Will Baby Have Allergies? First Poop Might Tell
THURSDAY, April 29, 2021 (HealthDay News) – An infant will generate a lot of poop in their first year of life, but the very first one may offer key clues about the risk of developing allergies.
The researchers analyzed meconium samples from 100 babies enrolled in the CHILD Cohort Study, a long-term study of the health of children in Canada. Meconium is a dark green substance made up of what the fetus ingests and excretes in the uterus, from skin cells and amniotic fluid to molecules called metabolites. A newborn baby usually passes meconium during the first day of life.
The study found that the fewer different types of molecules in a baby’s meconium, the more likely the child was to develop allergies by age 1.
“Our analysis revealed that newborns who developed allergic sensitization at one year of age had significantly less ‘rich’ meconium at birth, compared to those who did not develop allergic sensitization.” , said Dr. Brett Finlay, co-lead author of the study in an article. liberation from the University of British Columbia (UBC). He is a professor in the university’s Michael Smith Laboratories and in the departments of Biochemistry and Molecular Biology, as well as Microbiology and Immunology.
The researchers also found that a reduction in certain molecules was associated with changes in key bacterial groups that play critical roles in gut microbes, which are important for both health and disease.
“Meconium is like a time capsule, revealing what the infant has been exposed to before birth. It contains all kinds of molecules encountered and accumulated by the mother in the womb, and then it becomes the initial food source for the first intestinal microbes. Explained study author Dr. Charisse Petersen, associate researcher in the Department of Pediatrics at UBC.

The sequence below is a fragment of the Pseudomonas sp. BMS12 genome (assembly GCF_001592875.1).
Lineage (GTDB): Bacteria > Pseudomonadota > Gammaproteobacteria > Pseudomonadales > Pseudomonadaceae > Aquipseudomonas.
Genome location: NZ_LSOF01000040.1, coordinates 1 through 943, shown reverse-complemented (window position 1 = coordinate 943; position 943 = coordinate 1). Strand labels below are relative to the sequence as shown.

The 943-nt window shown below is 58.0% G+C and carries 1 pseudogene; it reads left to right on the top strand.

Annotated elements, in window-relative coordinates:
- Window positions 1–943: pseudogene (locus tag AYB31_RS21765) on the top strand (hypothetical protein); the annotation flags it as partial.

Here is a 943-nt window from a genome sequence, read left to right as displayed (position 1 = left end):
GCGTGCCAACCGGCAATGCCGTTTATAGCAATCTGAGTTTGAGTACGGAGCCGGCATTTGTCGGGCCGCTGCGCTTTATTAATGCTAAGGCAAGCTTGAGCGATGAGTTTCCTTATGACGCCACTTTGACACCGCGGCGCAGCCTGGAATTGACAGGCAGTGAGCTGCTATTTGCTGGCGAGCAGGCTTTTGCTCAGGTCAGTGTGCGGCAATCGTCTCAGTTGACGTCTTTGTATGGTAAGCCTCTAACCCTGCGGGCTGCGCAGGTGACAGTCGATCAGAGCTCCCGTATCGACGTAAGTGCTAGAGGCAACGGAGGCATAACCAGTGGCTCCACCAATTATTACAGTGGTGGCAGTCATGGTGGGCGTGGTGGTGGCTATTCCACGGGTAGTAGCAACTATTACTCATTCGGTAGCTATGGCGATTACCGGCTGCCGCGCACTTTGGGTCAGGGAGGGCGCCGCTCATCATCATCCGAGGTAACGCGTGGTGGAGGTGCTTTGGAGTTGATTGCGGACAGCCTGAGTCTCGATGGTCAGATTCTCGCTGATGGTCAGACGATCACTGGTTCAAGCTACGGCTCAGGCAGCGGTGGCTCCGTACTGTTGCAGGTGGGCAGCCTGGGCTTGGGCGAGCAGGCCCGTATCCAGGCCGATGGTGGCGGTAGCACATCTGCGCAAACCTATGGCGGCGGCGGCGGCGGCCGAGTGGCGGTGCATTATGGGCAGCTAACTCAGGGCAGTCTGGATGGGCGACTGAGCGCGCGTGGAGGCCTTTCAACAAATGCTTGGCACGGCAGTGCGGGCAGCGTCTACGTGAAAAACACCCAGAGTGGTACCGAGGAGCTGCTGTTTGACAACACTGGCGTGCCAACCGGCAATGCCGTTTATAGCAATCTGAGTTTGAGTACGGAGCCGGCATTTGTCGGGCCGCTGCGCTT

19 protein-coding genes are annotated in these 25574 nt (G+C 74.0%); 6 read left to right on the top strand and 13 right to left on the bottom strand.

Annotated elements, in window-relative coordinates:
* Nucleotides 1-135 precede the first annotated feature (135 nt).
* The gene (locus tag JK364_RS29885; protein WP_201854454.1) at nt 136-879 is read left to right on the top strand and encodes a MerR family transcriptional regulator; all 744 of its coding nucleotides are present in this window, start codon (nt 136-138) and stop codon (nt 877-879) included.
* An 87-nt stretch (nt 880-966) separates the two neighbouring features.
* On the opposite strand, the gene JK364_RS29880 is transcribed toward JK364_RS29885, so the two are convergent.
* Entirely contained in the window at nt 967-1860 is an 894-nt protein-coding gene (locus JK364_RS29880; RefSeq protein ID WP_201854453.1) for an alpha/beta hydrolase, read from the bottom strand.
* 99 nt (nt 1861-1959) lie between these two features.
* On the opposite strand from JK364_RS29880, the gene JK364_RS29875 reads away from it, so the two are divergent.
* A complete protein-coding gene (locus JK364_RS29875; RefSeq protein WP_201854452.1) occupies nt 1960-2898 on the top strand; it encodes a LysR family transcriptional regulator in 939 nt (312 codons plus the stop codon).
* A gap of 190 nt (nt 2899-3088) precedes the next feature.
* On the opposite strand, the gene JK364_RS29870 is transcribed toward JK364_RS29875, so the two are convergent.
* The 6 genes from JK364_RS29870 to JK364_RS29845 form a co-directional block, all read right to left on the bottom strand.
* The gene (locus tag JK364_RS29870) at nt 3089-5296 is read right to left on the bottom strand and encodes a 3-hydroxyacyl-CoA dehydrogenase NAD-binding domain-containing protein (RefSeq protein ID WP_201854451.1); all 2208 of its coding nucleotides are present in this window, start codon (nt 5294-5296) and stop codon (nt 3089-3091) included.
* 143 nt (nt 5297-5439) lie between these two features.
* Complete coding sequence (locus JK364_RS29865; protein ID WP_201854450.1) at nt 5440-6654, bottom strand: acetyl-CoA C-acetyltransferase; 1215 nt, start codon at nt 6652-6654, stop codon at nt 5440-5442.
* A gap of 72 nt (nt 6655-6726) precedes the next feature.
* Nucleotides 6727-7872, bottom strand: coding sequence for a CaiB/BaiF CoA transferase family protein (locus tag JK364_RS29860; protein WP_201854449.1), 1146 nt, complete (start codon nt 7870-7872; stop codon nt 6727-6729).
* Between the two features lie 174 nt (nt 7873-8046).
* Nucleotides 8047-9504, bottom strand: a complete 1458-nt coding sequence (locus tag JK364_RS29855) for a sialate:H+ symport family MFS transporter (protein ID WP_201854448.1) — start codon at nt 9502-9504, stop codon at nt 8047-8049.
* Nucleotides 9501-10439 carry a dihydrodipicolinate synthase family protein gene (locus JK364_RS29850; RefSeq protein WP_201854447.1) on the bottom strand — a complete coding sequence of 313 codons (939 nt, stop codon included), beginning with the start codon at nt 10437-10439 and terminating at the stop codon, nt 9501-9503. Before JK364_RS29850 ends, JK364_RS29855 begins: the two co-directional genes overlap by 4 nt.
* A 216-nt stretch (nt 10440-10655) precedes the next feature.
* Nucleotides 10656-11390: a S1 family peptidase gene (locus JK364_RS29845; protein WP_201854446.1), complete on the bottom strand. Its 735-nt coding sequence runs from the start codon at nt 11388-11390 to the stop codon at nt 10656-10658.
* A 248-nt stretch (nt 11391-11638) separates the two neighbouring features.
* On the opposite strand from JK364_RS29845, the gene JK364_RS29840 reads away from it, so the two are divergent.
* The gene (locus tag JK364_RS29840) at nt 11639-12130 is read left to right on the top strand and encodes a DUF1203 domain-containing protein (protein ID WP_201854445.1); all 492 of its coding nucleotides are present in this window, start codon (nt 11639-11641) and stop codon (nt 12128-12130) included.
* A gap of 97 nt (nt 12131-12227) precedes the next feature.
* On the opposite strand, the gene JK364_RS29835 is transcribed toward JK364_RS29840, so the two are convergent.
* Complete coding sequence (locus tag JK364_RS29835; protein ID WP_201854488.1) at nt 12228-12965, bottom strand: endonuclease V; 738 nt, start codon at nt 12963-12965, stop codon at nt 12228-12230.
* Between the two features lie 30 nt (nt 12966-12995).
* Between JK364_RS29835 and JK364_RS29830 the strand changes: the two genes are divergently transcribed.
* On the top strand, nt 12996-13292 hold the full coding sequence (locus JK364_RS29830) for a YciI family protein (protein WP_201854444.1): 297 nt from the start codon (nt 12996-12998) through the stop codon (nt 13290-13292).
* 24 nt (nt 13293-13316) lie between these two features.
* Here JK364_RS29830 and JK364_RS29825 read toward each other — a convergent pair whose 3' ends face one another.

“This work shows that the development of a healthy immune system and microbiota can actually begin long before a child is born – and indicates that the tiny molecules an infant is exposed to in the womb play a fundamental role. in future health, ”said Petersen. in the version.
The researchers used a machine learning algorithm to predict with 76% accuracy, which they said was a more reliable level than ever before, whether or not an infant would develop allergies by age 1. The results of the study have important implications for infants at risk. , said the authors.
“We know that children with allergies are most at risk of developing asthma as well. We now have the opportunity to identify at-risk infants who might benefit from early interventions even before they start showing signs and symptoms of allergies or asthma later in life. Said Dr. Stuart Turvey, co-lead author of the study, professor in the Department of Pediatrics at the University of British Columbia and co-lead of the CHILD cohort study.
The results were published on April 29 in the journal Cell Reports Medicine.
The American College of Allergy, Asthma and Immunology has more information on allergies in children.
SOURCE: University of British Columbia, press release, April 29, 2021
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